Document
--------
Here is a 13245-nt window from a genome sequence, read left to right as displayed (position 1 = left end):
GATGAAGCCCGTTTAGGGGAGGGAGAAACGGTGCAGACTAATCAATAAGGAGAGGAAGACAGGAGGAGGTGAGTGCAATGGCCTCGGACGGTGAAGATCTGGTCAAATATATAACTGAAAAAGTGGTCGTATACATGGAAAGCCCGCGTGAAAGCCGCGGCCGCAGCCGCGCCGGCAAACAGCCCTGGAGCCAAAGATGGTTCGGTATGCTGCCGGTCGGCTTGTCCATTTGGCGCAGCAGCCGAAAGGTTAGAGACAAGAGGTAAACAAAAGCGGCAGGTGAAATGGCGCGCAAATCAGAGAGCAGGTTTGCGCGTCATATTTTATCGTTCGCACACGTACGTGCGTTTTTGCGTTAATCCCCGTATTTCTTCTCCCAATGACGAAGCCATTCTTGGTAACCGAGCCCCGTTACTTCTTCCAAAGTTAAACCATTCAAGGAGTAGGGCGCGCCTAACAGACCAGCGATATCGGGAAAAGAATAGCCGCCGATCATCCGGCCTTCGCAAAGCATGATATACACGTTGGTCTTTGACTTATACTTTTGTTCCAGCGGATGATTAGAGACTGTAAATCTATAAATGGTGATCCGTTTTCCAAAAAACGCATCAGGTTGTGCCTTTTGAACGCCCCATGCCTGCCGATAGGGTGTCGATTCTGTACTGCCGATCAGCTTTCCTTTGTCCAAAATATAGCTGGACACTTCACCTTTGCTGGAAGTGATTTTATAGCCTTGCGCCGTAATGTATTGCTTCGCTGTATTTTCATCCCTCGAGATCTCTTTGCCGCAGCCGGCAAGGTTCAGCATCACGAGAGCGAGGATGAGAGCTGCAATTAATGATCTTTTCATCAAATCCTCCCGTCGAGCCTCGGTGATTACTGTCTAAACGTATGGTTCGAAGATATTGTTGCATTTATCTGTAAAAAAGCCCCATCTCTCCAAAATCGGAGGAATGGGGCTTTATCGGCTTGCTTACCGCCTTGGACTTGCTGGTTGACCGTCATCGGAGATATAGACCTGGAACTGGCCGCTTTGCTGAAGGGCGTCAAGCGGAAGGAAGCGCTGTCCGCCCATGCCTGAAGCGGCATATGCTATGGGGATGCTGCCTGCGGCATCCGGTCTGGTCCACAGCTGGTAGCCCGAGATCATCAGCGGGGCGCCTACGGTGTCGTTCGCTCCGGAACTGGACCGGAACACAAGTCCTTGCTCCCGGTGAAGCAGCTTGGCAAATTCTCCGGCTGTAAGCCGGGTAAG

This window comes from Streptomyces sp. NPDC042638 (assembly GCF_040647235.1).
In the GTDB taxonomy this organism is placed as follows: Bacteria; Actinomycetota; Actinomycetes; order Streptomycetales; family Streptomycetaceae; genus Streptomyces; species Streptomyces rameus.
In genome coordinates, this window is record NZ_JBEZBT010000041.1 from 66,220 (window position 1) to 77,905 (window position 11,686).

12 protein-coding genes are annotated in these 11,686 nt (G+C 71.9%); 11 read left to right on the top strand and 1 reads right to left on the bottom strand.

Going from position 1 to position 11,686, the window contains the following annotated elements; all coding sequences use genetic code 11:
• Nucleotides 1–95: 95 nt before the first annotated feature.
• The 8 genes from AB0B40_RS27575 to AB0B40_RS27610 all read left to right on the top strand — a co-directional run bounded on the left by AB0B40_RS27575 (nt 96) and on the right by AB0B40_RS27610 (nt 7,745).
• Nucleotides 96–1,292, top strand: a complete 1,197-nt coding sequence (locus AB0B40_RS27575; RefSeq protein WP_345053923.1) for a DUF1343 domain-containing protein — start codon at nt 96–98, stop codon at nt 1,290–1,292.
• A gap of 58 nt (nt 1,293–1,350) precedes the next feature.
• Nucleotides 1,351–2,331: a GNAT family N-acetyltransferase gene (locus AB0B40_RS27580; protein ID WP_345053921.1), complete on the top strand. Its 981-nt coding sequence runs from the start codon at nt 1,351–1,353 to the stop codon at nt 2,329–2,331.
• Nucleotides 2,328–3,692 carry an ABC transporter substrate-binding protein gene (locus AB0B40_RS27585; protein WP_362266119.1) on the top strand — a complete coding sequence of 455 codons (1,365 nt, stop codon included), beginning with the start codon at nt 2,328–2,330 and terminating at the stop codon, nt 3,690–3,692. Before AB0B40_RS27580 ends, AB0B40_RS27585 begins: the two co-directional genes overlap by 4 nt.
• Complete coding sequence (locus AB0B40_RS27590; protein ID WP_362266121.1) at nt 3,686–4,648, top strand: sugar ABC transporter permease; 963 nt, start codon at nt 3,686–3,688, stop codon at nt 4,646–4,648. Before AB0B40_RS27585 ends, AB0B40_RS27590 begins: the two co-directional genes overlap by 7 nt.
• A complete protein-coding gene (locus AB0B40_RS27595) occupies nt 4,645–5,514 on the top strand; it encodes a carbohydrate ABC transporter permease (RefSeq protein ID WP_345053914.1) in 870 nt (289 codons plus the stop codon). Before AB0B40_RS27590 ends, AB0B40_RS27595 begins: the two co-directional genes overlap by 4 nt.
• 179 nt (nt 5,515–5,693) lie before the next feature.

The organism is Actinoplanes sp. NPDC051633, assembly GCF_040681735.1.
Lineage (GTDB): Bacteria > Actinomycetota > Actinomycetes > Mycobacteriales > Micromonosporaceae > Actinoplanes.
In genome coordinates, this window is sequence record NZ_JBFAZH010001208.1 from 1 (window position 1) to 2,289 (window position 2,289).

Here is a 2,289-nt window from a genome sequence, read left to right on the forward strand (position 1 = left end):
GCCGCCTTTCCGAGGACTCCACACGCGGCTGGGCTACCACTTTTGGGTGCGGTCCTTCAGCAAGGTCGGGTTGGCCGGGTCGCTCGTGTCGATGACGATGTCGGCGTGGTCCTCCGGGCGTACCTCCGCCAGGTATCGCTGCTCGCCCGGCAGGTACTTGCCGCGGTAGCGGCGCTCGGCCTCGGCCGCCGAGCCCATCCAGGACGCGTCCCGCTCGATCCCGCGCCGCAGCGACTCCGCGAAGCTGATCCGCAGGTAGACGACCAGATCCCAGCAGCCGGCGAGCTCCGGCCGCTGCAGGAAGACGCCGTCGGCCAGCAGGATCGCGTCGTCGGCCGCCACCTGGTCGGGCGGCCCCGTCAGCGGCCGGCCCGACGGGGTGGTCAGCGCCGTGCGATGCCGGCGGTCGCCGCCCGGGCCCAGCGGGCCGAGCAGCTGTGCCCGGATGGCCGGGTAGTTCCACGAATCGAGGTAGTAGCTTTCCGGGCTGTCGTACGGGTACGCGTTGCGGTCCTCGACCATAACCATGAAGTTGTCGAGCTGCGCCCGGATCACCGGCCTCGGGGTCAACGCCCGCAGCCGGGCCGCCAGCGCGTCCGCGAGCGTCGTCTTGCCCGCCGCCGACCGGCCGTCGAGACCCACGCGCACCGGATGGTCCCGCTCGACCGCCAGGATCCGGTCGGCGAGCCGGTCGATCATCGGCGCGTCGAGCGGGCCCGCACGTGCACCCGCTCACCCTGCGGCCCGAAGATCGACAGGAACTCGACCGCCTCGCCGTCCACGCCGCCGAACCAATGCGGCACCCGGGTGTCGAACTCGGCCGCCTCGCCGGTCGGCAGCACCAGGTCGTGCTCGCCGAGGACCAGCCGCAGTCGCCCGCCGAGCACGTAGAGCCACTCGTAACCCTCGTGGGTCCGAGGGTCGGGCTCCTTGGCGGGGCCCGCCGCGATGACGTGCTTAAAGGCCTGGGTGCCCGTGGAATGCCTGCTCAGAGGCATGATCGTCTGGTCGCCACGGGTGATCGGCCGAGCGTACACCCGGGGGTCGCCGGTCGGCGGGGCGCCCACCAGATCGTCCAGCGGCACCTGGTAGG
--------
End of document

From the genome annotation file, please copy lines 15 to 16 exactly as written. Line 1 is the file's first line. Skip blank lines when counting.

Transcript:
• A complete protein-coding gene (locus AB0B40_RS27595) occupies nt 4,645–5,514 on the top strand; it encodes a carbohydrate ABC transporter permease (RefSeq protein ID WP_345053914.1) in 870 nt (289 codons plus the stop codon). Before AB0B40_RS27590 ends, AB0B40_RS27595 begins: the two co-directional genes overlap by 4 nt.
• 179 nt (nt 5,515–5,693) lie before the next feature.